John's Ishikawa Tani Series
“John Leighton’s works at the Los Angeles Municipal Gallery are more than an homage to Japanese aesthetics…in their uniqueness, mystery, and allure, Leighton’s sculptures embody the legacy of the tradition that inspired him. His sculptural works are the innovative result of his study of Japanese culture and the care he took in their making.”
Writer/Critique, Annie Buckley from the feature article “Gazing East” in Glass Quarterly Magazine: No. 121, Winter 2010/2011 issue.
These new pieces celebrate the spiritual connections that Japanese craftsmen and women make with the mundane, and their ability to infuse useful, commonplace objects with functional beauty and abstract representations of nature.
Last summer, I was invited to live and teach in Western Japan. Osaka University of Arts is located in a beautiful valley. Some refer to it as the "Valley of the Kings" of Japan. Each day I rode my bike along the banks of the Ishikawa (Stone River), the birthplace of Japanese culture. I studied museum artifacts such as the mysterious ancient copper bells, called Dotaku, and I photographed 500-year-old wooden shoji grids in downtown Tondabayashi. My students and I made a mold from a manhole cover with an art deco image in front of my apartment. I visited Ise Jingu, one of the largest and oldest Shinto Shrines in Japan that has been torn down and rebuilt using thousands of cedar trees, and no nails, every twenty years since 700 AD! These and many more experiences contributed ideas for this work.
I have chosen to use glass in this work in order to create distance. Viewers have the opportunity to disconnect these objects from their utilitarian purpose. Cast glass allows me to present (not represent) these patterns and forms as new objects. The translucency of these castings simultaneously denotes their original use and connotes a more transcendent purpose. They don't exist merely as copied objects; they reference the past like a kind of visual quotation. The glass functions as the quotation marks and thereby provides the distance.
Joe Cariati was my student in mid '80's and he had the perfect combination of great hands and a great attitude. At first he assisted my clumsy efforts at gaffing my own work. After a couple of years, he politely asked me to give him the pipe shortly after the color work was done and he began finishing the pieces. Now, on those rare days that I have the privilege of blowing with Joe, he lets me help a little, out of respect for those old days.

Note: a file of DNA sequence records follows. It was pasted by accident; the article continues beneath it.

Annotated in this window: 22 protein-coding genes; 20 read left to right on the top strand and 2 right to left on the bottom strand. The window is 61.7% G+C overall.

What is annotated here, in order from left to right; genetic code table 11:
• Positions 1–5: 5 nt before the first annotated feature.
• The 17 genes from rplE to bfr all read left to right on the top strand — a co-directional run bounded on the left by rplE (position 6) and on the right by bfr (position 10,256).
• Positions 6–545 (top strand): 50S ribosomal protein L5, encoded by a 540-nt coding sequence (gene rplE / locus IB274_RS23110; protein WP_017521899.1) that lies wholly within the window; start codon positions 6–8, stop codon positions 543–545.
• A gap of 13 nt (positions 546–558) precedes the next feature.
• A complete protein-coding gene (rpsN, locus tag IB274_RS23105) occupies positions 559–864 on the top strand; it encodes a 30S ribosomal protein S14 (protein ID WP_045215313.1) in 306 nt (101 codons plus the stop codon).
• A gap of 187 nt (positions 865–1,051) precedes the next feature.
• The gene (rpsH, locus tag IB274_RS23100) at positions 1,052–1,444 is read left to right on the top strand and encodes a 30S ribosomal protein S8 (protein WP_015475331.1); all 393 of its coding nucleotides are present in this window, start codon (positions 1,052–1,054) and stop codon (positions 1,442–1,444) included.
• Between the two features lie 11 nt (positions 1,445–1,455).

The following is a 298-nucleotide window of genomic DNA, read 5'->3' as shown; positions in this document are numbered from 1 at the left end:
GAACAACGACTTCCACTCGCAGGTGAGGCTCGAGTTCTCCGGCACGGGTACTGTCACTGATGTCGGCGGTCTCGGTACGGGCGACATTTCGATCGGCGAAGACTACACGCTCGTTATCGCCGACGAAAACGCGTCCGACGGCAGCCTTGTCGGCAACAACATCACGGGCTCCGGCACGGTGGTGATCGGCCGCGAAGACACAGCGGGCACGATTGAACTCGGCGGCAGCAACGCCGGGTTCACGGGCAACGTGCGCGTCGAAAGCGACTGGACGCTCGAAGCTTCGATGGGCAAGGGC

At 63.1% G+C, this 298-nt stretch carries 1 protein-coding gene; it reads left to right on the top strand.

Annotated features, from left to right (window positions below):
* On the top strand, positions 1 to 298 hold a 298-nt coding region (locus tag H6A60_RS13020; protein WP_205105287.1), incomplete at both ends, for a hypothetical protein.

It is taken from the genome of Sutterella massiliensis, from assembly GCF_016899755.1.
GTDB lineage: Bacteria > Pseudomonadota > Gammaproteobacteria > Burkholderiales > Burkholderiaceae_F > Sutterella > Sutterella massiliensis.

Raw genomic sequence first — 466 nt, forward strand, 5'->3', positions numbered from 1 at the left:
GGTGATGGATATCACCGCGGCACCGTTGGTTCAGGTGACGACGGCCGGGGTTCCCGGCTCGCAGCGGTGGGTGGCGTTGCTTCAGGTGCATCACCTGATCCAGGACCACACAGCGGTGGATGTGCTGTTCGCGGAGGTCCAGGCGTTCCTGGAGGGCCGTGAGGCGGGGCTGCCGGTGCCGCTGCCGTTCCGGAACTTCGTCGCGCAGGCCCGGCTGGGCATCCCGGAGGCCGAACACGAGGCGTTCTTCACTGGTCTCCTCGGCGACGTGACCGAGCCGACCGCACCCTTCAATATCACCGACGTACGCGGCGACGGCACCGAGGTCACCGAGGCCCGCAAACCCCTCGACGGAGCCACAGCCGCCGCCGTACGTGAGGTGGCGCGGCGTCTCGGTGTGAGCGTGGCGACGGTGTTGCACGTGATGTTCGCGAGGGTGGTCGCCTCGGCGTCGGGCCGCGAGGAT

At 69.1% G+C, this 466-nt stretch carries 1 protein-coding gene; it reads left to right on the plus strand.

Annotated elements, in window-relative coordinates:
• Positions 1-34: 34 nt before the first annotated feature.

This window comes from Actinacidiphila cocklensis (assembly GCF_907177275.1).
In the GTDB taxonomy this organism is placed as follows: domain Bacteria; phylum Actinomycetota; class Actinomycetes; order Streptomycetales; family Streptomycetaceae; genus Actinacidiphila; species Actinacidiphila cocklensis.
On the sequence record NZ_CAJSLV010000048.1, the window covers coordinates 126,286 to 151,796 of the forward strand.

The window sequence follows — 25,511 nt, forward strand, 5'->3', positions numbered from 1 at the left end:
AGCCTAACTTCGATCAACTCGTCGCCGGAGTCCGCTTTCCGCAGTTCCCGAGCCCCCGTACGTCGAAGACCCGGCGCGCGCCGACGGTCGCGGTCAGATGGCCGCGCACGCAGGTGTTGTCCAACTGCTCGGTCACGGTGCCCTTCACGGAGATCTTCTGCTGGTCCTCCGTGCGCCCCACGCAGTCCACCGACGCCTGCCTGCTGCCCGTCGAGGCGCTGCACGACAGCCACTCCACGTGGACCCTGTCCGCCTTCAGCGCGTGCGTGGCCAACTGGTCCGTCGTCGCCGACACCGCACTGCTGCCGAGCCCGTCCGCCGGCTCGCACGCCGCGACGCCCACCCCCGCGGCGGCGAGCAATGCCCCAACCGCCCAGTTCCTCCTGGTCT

Joe and I had been blowing glass together for about a dozen years, making abstractions of plant or sea life. Many of these forms were large and required a great deal of skill and a three-person team to make. If the shape took an unexpected twist or the size we were aiming for was slightly larger or smaller, the work was still successful in my opinion. In other words the work was not made by accident, but there was room for small amounts of "process intervention".
One day Joe was only half kidding when he said, "these pieces are fun to a point, but with the skill this team now has, we could make much tighter work. In fact, we could make almost anything you can design."
I know a challenge when I hear one and I began thinking about, and drawing some completely new pieces. The Overture series is inspired by my life long love of futurist architecture, a secret desire I have always had to design for industry, and my daughter's collection of fingernail polish bottles.
The most incredible thing about these large lidded vessels, some are almost three feet tall, is that we have never made the same piece twice and almost every piece in the series was made the first time we tried it!
Czech Harvest, Equinox, and Makai Series
My first trip to the International Glass Symposium (IGS) in 1994 gave me an opportunity to work with a skilled team and a gaffer. Artists from many countries were teamed with factory workers for a three-day glass blowing free-for-all. I was assigned to work with Frankie Nowak, the legendary Czech master blower and his team. Most of what we made emerged from the 90 minute belt lehr in the giant Crystalex Factory as cullet, but I came home all fired up and put together a team of my best students at San Francisco State and the Czech Harvest Series was born. The series didn't start to imitate any particular fruit or vegetable, we started pushing one bubble into another, and most of what we ended up with was plant or seedpod like. The work evolved into big, colorful celebrations of the fertility and fecundity in nature and they were fun to make. I was seduced by these forms and by working with a team. The Czech Harvest, Equinox, and Makai Series continued thru the 1990's. Joe Cariati and I made this work with the help of several of my students and it sold quite well.